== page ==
To help its certified MBEs overcome these barriers, NMSDC is working on key educational goals in such areas as knowledge of financing options beyond bank loans and exit strategies that satisfy private equity and venture capital requirements; outreach and engagement goals focused on strengthening relationships between investors, corporations, and MBEs (for example, through the annual NMSDC Conference and Business Opportunity Exchange, which draws more than 6,000 participants); and certification policy goals that permit MBEs to raise venture capital or private equity without endangering their status as minority-owned businesses.
Often, minority suppliers must demonstrate their ability to "ramp up" production to meet a company's national procurement needs, overcoming both the internal and external barriers to their ability to win contracts. In a corporate environment where "old boy network" relationships sometimes predominate in the supply chain, MBEs may lack access to opportunities even to demonstrate their qualifications and show their capabilities to corporate decision makers. And yet despite these barriers, both internal and external, minority entrepreneurs are still more likely to start a business. NMSDC's 2014 "Economic Impact Report" cites a joint report from the Milken Institute and the Minority Business Development Agency that suggests that the number of minority business owners in the United States (an estimated 3.3 million when the report was published) is growing at a rate of 17 percent annually—"a staggering six times faster than the growth rate of all firms."3
This, then, is the "value proposition" of minority supplier development: it fuels economic growth. "Diversity and inclusion" is not just a catchphrase—it actually contributes value to the corporate bottom line. This is a principle that's long been known but is not always recognized by corporations that don't understand the potential benefits. Quoting from a Wall Street Journal article, now 10 years old: "When a company announces a relationship with a minority supplier, investors and analysts tend to file that news release under 'social good' and move on. But companies that seek out such business relationships see financial benefits, too. New research from Atlanta business consultant Hackett Group shows that companies that 'focus heavily on supplier diversity' generate a 133 percent greater return on procurement investments than the typical business." The article goes on to point out that minority suppliers "may price their products and services better than larger competitors or operate more efficiently" and "also can create sales opportunities for companies that use them, meaning they are benefiting the bottom and top lines."4
More recent reporting and company statements add to the evidence. Consider, for example, this quote from Susannah Raheb, supplier diversity leader for Lockheed Martin Corporation, in the publication Inc.: "We value and leverage the agility, ingenuity, and new perspectives we gain when partnering with small businesses to help us solve a wide variety of challenges and drive affordability into our products, which is a priority for us. ... If there is a more efficient way to do something, we want to know about it. Having a diverse supplier network is one way we leverage a broad spectrum of expertise."5 The retailer Macy's, on its web page describing the "Importance and Value of Vendor Diversity," notes that its programs "help us present distinctive assortments of unique merchandise in our stores—setting us apart from the competition and making our stores the 'go-to' destination for shoppers wanting fresh and exciting choices. Additionally, working with a wide spectrum of vendors helps Macy's support the economic health of the communities where we do business."6 And, to return to the Hackett Group for a contemporary analysis, "On average, supplier diversity programs add $3.6 million to the bottom line for every $1 million in procurement operation costs. The high return on investment is undeniable. ... A positive ROI that boosts socially conscious reputation should push supplier diversity to the forefront of business strategy."7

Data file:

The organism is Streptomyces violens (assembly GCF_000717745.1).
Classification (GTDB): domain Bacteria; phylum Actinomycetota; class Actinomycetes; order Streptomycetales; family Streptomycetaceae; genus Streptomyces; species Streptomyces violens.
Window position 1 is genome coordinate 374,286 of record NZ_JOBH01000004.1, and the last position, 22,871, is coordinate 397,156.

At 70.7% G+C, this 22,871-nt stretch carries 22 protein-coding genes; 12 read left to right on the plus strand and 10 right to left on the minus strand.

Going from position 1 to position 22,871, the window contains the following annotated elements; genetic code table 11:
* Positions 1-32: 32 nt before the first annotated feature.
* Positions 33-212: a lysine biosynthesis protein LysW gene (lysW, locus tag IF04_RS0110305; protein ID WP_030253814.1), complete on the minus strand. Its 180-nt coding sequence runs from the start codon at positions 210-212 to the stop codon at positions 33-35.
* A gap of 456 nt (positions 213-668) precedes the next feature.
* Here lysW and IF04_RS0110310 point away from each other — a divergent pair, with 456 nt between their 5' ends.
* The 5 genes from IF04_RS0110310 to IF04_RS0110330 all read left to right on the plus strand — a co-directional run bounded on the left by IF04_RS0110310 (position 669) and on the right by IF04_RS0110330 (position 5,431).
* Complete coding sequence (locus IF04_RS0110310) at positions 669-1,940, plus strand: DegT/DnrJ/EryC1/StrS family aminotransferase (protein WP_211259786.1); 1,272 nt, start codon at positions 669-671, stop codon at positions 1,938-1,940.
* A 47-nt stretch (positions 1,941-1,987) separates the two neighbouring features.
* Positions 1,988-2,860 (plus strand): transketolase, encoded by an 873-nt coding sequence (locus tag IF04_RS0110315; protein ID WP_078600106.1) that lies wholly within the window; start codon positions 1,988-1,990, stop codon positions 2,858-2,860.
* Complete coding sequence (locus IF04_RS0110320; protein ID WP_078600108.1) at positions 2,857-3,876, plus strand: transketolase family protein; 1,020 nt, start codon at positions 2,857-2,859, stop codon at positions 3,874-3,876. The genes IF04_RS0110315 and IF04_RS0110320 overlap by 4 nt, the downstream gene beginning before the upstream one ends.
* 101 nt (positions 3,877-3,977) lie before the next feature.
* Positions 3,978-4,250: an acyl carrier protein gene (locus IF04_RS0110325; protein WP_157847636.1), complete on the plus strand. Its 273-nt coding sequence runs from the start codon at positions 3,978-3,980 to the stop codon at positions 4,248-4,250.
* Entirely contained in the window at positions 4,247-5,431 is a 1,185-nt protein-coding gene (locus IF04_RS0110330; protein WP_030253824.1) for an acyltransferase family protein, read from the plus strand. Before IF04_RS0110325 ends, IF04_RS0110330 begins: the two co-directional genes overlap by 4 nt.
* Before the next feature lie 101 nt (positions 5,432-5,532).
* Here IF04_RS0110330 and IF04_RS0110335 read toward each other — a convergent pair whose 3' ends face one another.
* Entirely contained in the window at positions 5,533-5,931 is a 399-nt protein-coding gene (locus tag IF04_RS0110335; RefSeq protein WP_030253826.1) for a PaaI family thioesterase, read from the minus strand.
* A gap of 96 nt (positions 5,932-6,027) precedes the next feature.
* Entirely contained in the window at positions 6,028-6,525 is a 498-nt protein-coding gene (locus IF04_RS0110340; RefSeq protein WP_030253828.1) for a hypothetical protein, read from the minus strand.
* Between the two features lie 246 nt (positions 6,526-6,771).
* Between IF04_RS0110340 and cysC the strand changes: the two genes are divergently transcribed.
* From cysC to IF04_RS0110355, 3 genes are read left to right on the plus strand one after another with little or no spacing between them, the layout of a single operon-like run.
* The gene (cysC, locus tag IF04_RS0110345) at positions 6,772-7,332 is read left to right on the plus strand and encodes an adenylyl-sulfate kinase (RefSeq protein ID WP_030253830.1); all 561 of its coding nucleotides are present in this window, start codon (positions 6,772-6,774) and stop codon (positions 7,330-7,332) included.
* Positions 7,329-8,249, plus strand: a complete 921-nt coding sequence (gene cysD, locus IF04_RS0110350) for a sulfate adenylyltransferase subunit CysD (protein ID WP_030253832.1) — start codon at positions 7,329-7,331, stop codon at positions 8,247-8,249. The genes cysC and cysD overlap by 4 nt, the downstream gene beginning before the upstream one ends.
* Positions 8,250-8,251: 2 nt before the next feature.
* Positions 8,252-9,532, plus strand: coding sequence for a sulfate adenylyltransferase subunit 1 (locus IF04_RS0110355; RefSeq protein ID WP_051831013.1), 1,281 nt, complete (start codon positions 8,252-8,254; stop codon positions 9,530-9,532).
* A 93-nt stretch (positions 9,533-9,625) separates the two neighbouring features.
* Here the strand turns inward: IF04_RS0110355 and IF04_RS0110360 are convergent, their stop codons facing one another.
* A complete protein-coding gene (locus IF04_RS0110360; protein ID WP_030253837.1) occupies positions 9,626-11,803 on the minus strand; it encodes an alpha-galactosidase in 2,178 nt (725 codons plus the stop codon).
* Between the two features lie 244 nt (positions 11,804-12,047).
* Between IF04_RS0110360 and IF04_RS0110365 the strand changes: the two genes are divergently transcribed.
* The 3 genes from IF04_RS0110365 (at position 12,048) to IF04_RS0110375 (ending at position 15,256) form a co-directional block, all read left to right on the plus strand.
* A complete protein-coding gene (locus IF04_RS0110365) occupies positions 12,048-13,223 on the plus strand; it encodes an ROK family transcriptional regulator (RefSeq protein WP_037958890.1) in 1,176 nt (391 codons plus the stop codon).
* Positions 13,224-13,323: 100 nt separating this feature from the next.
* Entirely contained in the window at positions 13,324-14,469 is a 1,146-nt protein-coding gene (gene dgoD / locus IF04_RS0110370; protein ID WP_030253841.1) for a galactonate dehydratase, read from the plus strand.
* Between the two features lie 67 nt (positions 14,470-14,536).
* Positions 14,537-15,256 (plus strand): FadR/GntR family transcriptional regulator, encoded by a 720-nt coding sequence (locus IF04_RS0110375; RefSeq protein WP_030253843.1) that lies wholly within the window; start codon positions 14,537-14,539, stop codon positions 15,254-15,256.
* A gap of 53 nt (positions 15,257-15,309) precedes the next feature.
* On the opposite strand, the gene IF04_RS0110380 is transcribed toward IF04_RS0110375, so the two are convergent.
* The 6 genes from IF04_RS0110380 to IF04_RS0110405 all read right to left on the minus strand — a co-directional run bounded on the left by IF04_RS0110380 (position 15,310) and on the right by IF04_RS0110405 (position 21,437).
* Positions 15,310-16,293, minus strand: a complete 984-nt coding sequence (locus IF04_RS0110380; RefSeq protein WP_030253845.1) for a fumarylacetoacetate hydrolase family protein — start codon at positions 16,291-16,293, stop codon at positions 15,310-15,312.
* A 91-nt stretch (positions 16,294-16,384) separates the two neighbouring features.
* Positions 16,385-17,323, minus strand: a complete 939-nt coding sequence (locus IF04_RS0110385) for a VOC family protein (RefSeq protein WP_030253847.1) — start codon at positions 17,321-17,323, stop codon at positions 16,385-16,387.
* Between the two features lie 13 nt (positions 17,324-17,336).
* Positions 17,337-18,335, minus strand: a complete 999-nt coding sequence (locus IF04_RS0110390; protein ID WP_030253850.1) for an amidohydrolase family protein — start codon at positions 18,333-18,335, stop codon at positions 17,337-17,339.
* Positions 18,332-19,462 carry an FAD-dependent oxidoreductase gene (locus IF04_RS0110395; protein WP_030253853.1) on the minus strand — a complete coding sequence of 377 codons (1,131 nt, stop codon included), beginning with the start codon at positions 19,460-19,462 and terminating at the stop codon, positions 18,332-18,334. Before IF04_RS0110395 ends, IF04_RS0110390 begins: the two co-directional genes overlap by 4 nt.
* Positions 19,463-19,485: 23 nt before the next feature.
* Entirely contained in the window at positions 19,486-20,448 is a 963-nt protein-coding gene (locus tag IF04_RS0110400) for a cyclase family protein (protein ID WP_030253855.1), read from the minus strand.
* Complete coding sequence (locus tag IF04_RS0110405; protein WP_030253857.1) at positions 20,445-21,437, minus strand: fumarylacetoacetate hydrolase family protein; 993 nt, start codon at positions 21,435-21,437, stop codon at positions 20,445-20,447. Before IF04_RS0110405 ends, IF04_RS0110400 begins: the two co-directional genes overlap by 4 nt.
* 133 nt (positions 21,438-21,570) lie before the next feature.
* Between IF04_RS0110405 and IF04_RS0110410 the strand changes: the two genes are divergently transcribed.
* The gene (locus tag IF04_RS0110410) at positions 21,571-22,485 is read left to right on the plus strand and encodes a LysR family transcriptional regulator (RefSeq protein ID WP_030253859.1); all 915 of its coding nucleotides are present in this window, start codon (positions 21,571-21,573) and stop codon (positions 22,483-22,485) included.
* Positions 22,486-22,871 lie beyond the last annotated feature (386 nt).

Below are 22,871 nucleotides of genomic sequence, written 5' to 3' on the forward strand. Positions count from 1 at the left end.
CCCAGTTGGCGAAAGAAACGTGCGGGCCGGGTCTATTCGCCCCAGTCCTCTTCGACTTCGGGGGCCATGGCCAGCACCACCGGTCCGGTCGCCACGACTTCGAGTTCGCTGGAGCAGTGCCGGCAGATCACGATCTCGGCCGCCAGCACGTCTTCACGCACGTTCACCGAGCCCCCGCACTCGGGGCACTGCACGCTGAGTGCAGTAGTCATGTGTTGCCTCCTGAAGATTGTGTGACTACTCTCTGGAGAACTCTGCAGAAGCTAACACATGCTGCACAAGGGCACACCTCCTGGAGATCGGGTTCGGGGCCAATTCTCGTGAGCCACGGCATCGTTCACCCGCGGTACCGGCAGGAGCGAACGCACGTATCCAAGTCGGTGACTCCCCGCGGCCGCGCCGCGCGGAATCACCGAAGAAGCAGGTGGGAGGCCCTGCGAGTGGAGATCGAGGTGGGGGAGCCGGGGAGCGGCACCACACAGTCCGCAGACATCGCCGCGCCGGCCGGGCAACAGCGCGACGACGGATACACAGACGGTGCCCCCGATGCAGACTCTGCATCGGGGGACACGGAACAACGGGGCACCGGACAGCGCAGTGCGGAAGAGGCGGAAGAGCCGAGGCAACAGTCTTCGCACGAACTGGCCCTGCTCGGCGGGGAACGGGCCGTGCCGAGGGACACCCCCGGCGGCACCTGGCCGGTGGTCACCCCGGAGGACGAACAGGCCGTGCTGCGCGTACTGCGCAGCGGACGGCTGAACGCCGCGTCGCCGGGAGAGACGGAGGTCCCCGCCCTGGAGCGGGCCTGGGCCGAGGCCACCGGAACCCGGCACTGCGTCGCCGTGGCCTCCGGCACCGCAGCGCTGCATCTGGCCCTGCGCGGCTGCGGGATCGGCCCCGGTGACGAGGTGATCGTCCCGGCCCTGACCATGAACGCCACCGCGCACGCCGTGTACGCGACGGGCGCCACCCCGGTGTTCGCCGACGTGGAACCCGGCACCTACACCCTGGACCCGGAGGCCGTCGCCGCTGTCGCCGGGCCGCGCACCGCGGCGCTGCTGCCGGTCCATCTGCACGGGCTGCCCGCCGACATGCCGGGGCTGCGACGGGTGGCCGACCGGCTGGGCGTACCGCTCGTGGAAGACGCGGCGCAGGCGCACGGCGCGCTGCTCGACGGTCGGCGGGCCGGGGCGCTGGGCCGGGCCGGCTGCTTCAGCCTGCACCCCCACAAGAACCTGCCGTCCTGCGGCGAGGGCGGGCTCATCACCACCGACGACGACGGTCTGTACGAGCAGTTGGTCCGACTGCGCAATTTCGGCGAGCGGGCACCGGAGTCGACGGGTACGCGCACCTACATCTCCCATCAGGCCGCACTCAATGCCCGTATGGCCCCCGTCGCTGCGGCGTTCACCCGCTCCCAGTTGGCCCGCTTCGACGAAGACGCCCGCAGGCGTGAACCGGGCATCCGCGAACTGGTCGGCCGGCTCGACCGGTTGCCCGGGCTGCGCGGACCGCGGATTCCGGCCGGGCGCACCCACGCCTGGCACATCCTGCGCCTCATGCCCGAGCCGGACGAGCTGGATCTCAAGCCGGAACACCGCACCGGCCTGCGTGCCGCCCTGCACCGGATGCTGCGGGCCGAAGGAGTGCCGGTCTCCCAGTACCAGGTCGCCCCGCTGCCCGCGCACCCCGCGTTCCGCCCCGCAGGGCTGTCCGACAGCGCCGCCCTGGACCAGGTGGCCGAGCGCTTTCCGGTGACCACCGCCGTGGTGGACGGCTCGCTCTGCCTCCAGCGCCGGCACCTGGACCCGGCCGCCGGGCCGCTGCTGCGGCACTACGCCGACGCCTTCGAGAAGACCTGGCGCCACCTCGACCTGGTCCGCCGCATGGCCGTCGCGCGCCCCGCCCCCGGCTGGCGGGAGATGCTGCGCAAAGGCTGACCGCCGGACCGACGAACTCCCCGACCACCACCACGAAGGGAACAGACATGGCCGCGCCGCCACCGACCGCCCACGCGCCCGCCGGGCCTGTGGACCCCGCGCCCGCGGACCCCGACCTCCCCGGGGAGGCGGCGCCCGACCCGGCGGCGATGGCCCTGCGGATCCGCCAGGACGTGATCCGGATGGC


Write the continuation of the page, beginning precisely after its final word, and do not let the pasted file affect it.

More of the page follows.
Now is the time
There is no time like the present to forge links between minority business owners and opportunities in corporate America.
That day in 1963, when Martin Luther King spoke the words I saw on the placard during the march in North Carolina, it was in part "to remind America of the fierce urgency of NOW. This is no time to engage in the luxury of cooling off or to take the tranquilizing drug of gradualism." It may be, as Dr. King said, that minorities live "on a lonely island of poverty in the midst of a vast ocean of material prosperity." But, he added, "We refuse to believe that there are insufficient funds in the great vaults of opportunity of this nation." And finally, as Dr. King observed—and as I observed at the march in Raleigh—many people have come to realize that the economic destinies of all citizens, both those who are in the majority and those who are minorities, are tied together.
Now is the time for corporations to affirm their commitment to minority entrepreneurs who live in the communities and among the consumers that they serve, not only because it is the right thing to do, but indeed to ensure their own corporate financial well-being and the country's social prosperity.
1. Scott Anthony Vowels, Ph.D., "Economic Impact Report: The Effects of NMSDC Certified Minority Business Enterprises on the U.S. Economy," National Minority Supplier Development Council (2014).
2. Calvin Cooper, Ian Blount, Ph.D., and dt ogilvie, Ph.D., "National Survey on Access to Capital Among Minority Business Enterprises," National Minority Supplier Development Council (2015).
3. Vowels, "Economic Impact Report."
4. Steven D. Jones, "Benefits of Supplier Diversity May Go Beyond 'Social Good,'" The Wall Street Journal, August 21, 2006.
5. "Why Supplier Diversity Is Good for Everyone," Inc., April 25, 2016.
6. Macy's Inc., "Importance and Value of Vendor Diversity."
7. Lyndsey Clark, "The Profit of Supplier Diversity," Diversity Best Practices, December 1, 2015; citing R. Stanton, "The Hackett Group takes fresh look at supplier diversity," MBN USA, January 10, 2015.